Rebekah wrestling curtains (and other interior design observations)

 So if anyone is in Christ, there is a new creation: everything old has passed away; see, everything has become new! 

2 Corinthians 5:17

Rebekah and I have started to notice, looking around our home, that it is time for some serious work in terms of design and interior decorating.

There have been a lot of huge projects over time – the kitchen tear-out, master-bath rebuild, HVAC replacement, new roof, front door, crawl space etc. – but now we’re looking at almost ten-year-old paint and a complete color pallet rethink is likely just around the corner.

So over the past few days, to get the ball rolling, Rebekah has been ordering curtain rods, pounding nails, measuring, making holes, re-measuring, filling in holes, moving holes, finding studs, drilling, putting up hardware, and hanging curtains.

The curtain idea is a challenge because although we may have a lot of windows, the density of trees keeps the house a little dark at times. So these sheers turn out to be a great compromise.

The pictures make a fun collection to look through, but the other reason I am sharing this story is to talk about “remodeling” as a broader idea.

At Maul Hall, in terms of work over time, there are four distinct threads running independently, simultaneously, and interdependently over the years.

There is day-to day cleaning; periodic maintenance; replacement; then renovation, remodeling, reclamation, and more. Mechanical things – like appliances, just wear out. Some design needs re-thinking. Sometimes the entire layout and/or function has to be completely reimagined.

In other words, our home is a constant work in progress. From surface appearance level interventions like paint to mechanical tear-outs and reinstallation like the HVAC, it always has to be something or we not only lose function we lose value and investment and more.

I, too, am a work in progress:

I am thinking about this today in relation to my own care and maintenance, especially understanding myself as a spiritual being.

In physical therapy the other day I found myself joking about the wear and tear I’ve been experiencing, and the break down of some of my physical framework.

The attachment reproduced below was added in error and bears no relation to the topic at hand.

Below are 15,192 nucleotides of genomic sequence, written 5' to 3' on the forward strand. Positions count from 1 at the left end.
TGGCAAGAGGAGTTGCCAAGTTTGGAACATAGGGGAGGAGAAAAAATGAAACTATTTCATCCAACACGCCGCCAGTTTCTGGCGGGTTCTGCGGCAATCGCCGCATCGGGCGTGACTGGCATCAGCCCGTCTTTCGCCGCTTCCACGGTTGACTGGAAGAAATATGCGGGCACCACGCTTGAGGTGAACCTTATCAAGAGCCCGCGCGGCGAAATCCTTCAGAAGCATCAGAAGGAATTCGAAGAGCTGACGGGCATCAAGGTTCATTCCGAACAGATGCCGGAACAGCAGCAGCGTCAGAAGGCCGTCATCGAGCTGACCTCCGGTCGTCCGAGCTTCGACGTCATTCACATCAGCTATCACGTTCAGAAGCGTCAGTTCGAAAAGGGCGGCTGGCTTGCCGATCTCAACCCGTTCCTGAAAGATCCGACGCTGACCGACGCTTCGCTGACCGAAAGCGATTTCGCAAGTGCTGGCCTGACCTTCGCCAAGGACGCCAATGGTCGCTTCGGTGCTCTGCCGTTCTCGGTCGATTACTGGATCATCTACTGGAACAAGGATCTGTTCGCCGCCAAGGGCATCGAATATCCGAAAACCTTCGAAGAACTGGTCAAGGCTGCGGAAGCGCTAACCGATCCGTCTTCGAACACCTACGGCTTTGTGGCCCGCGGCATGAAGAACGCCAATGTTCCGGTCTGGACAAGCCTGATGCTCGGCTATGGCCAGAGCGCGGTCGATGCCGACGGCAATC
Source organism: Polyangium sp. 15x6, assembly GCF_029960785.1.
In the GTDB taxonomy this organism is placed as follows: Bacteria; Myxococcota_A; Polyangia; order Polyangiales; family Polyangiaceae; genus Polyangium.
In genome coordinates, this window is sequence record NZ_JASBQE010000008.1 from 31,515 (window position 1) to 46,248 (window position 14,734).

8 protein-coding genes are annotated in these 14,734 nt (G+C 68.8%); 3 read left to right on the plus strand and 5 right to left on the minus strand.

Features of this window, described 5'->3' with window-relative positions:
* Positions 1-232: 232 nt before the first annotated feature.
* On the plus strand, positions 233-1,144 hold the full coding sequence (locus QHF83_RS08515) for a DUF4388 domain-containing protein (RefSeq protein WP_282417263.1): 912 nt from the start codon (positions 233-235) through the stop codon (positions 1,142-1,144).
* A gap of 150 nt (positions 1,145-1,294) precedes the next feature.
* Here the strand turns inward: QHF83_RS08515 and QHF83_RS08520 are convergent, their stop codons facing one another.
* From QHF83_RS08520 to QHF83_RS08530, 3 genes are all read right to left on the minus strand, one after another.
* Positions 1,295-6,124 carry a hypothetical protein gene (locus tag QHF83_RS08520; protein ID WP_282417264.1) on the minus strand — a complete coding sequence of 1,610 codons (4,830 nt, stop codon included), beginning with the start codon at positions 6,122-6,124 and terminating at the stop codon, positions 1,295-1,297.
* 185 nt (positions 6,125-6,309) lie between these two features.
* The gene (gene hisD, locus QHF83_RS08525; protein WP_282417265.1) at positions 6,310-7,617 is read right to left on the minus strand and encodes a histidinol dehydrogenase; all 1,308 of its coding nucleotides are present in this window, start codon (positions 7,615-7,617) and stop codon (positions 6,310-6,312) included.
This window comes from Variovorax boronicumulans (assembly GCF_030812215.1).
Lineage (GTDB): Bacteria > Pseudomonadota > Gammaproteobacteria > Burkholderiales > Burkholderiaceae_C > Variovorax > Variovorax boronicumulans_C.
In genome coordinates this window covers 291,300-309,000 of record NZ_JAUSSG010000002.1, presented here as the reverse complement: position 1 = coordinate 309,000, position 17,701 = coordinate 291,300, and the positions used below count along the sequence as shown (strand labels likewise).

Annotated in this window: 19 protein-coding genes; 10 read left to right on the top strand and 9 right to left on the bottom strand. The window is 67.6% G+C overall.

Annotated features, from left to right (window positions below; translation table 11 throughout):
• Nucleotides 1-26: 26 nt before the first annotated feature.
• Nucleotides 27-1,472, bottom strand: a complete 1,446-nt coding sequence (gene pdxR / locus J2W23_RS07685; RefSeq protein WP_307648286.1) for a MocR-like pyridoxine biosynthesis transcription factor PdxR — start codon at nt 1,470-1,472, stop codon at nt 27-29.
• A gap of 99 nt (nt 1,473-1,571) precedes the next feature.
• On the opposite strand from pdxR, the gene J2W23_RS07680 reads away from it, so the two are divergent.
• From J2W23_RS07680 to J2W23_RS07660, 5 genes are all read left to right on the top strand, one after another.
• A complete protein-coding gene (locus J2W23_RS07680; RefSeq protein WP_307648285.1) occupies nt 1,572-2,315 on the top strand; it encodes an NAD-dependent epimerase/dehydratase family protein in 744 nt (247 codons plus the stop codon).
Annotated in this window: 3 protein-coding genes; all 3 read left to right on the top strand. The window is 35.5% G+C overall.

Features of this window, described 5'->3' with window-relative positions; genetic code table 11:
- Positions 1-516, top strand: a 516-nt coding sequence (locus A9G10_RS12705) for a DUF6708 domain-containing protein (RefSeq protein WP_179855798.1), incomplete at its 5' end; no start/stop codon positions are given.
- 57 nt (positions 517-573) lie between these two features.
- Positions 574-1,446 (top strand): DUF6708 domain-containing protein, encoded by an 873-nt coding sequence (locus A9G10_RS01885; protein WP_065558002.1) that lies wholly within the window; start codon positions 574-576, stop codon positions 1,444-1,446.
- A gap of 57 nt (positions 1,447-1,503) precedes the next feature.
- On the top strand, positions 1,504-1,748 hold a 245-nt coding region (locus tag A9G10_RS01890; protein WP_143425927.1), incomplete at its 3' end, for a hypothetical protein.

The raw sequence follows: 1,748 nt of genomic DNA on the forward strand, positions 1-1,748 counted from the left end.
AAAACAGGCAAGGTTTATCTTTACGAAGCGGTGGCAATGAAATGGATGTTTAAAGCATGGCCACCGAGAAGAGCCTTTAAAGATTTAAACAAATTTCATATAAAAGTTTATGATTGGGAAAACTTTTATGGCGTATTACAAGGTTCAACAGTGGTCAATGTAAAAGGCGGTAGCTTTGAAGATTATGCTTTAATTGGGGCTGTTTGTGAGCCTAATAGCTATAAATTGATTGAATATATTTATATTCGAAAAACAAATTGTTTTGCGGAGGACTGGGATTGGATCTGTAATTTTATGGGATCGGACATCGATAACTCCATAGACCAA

“Next it will be my brain!” I said. “The only thing that’s actually improving over time is the health of my spirit. But that’s pretty good, because eventually it’s going to be all that I need.”

Tongue in cheek, of course. Because obviously there is a lot I can do (and am doing) to take care of both my body and my brain, and I don’t anticipate being anything but well above average in terms of physical and mental health over the next few decades.

But what I said about my spirit/soul is absolutely 100% on point.

The promise of faith in Jesus is that we are a New Creation! In my Lenten Devotional – Reaching Toward Easter – I talk about Lazarus being raised from death. All Lazarus got was his old life back! Later – a few weeks, a year, a decade, or more… – he died again like all the rest of us. But what Jesus offers – “Everyone who lives in me and believes in me will never die” – is something distinctly different and more complete.

Jesus told her, “I am the resurrection and the life. Anyone who believes in me will live, even after dying. Everyone who lives in me and believes in me will never ever die. Do you believe this, Martha?”

John 11:25
– North Carolina writer Derek Maul

We are, in Christ, “A new creation”! This is what it means to be resurrection people! This is why, ultimately, spiritual life is going to be all I need.

Everything needs maintenance, renovation, and remolding – our spiritual selves maybe most of all.

It’s an investment of our resources we cannot afford to neglect – DEREK

Leave a Reply

Fill in your details below or click an icon to log in: Logo

You are commenting using your account. Log Out /  Change )

Twitter picture

You are commenting using your Twitter account. Log Out /  Change )

Facebook photo

You are commenting using your Facebook account. Log Out /  Change )

Connecting to %s